As each day passes, sports are evolving further into a numbers game. We’ve certainly never had more statistical information to evaluate players, coaches and teams in pro sports.
Numbers permeate our sports debates and most of us have learned to twist them in any number of ways to confirm what we already believe.
In the case of the Eagles, there are any number of numbers that could verify what your eyes have already discerned (assuming you haven’t scratched them out over the past few weeks): the offense has not played well.
We’ll save you from a statistical breakdown of the carnage. Instead, let’s focus on the only two numbers that really matter when it comes to the future of the Eagles' offense and, by extension, the whole franchise.
59,220,614 and 67.
Let’s start with the first figure. That 59,220,614 represents the salary cap hit in dollars, according to Spotrac, if the Eagles were to move on from Carson Wentz prior to next season. Or about a third of next season’s projected salary cap in the NFL.
So you can think Wentz is the sole reason the Eagles’ offense is foundering. Or you can insist the blame lies entirely with a patchwork offensive line and a disappointing collection of players at the skill position. You might even be a rational person that believes the truth lies somewhere in between those extremes.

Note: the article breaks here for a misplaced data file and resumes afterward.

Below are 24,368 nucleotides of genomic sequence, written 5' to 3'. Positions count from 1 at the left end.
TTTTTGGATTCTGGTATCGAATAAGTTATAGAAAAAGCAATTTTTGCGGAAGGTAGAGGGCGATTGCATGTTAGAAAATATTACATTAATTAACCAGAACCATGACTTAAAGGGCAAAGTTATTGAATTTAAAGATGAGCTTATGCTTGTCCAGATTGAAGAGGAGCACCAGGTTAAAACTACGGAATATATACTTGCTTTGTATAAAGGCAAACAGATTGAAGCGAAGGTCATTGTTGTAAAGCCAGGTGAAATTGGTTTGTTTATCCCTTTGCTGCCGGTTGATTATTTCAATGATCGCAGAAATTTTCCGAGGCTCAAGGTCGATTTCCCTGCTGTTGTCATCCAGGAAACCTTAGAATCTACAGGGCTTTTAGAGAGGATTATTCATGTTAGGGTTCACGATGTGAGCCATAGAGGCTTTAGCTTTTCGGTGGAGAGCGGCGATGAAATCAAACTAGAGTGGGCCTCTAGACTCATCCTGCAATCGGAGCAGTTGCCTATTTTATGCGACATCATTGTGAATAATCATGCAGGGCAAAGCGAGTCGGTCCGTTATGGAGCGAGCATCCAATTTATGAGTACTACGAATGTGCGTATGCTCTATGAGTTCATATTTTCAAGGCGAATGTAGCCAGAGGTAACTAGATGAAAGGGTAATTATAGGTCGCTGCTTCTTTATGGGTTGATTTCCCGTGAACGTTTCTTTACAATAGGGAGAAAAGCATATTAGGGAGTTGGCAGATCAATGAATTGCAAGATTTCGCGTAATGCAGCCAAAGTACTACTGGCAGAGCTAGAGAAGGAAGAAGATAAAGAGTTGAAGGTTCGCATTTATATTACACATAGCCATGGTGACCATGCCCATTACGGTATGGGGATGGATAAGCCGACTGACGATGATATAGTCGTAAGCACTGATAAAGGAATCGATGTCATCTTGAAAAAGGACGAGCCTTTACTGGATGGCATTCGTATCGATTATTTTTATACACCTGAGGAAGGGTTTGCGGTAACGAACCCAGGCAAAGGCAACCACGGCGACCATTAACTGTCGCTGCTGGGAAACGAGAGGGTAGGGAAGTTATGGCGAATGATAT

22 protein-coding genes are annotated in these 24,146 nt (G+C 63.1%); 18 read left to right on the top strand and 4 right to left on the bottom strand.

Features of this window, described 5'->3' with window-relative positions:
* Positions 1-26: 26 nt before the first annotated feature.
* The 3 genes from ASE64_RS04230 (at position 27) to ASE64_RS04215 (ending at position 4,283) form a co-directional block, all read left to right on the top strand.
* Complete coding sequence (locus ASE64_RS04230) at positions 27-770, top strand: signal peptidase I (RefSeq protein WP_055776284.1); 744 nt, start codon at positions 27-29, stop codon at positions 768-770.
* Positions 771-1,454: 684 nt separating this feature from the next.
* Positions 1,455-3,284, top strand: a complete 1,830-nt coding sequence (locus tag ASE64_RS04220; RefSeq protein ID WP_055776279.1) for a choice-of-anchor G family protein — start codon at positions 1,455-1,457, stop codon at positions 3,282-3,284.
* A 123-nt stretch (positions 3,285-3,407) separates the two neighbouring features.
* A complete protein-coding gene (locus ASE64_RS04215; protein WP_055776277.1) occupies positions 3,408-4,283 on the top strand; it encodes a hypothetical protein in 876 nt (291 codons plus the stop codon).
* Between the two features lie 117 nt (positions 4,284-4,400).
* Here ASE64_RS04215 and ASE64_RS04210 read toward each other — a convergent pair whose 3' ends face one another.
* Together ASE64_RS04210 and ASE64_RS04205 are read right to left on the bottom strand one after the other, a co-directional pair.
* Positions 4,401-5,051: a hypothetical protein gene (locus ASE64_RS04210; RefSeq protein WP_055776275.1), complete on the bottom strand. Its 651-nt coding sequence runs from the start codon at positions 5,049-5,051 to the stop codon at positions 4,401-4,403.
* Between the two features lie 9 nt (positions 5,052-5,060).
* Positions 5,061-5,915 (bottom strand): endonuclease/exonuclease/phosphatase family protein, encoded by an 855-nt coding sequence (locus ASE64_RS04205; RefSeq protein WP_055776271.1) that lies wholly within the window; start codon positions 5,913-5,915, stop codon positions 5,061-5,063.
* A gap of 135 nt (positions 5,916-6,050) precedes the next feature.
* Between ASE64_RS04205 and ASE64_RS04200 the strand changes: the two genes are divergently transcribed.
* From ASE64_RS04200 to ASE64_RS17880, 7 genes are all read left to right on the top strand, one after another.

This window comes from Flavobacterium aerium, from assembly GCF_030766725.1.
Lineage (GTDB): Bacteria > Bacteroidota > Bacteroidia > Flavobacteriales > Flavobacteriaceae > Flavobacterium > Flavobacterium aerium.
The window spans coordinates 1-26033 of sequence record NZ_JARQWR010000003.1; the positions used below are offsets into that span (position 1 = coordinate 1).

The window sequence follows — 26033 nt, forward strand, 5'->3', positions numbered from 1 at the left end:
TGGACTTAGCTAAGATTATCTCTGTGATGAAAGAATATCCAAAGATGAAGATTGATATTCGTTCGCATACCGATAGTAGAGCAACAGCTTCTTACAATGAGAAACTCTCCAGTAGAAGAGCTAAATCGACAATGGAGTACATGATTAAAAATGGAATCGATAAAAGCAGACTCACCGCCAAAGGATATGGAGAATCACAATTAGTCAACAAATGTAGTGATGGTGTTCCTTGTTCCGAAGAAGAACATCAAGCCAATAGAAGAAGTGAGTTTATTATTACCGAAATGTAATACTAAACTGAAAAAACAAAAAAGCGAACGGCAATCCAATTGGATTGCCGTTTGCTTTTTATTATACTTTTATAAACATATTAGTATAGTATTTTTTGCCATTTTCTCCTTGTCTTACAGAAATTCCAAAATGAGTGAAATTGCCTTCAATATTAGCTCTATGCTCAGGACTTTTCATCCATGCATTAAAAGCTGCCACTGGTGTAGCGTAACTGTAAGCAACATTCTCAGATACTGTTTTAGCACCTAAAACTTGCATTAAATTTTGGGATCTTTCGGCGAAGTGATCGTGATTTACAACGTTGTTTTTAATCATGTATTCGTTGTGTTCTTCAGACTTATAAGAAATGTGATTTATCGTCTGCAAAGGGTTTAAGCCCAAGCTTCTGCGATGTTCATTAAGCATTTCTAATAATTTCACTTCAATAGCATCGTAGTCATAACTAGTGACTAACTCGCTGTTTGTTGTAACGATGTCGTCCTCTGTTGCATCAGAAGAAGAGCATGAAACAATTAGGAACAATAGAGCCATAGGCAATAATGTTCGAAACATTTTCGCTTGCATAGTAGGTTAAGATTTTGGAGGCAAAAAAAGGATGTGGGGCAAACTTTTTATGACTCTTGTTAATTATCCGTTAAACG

But remember that no one’s opinion matters on this topic. 59,220,614 is the first and last word (impressive for being a number and not actually a word). And it’s screaming for all to hear that Wentz will be the starting quarterback next season.
That leads us to the second number: 67. That is the total number of times Wentz is on pace to be sacked this season. In the history of the NFL, only two quarterbacks have ever been sacked more than 67 times in a season (David Carr — 2002 and 2005, Randall Cunningham — 1986).
It’s an absurd amount of pounding to take in a league that has seen a proliferation of the quick passing game and rules designed to protect the quarterback beyond all other players. The toll of those sacks is seen not only in the loss of yards on those particular instances, but also in the plays that aren’t being made beyond them.
Those missed opportunities represent one area we cannot fully quantify. But it’s clear to any former player with a functioning DVR and a social media account that Wentz is missing throws and not seeing open receivers. Is that because he forgot how to play quarterback in 2020? Or is it, in part, the product of 11 weeks of nearly unprecedented physical punishment?
If it’s the former, there’s really nothing the Eagles can do except rebuild outside of Wentz and replace him when his cap hit becomes reduced enough to replace him.
If it’s the latter, it’s time to sit Wentz for the season.
Not out of frustration.
Not because you hope Jalen Hurts lights a spark.
But as an acknowledgement that whatever is wrong with Wentz and the offense will not be fixed over the next five games and more importantly to protect your most important and expensive asset moving forward.
In a season of rapidly diminishing expectations, the new number one priority is getting No. 11 out in one piece.
That’s a different type of numbers game.
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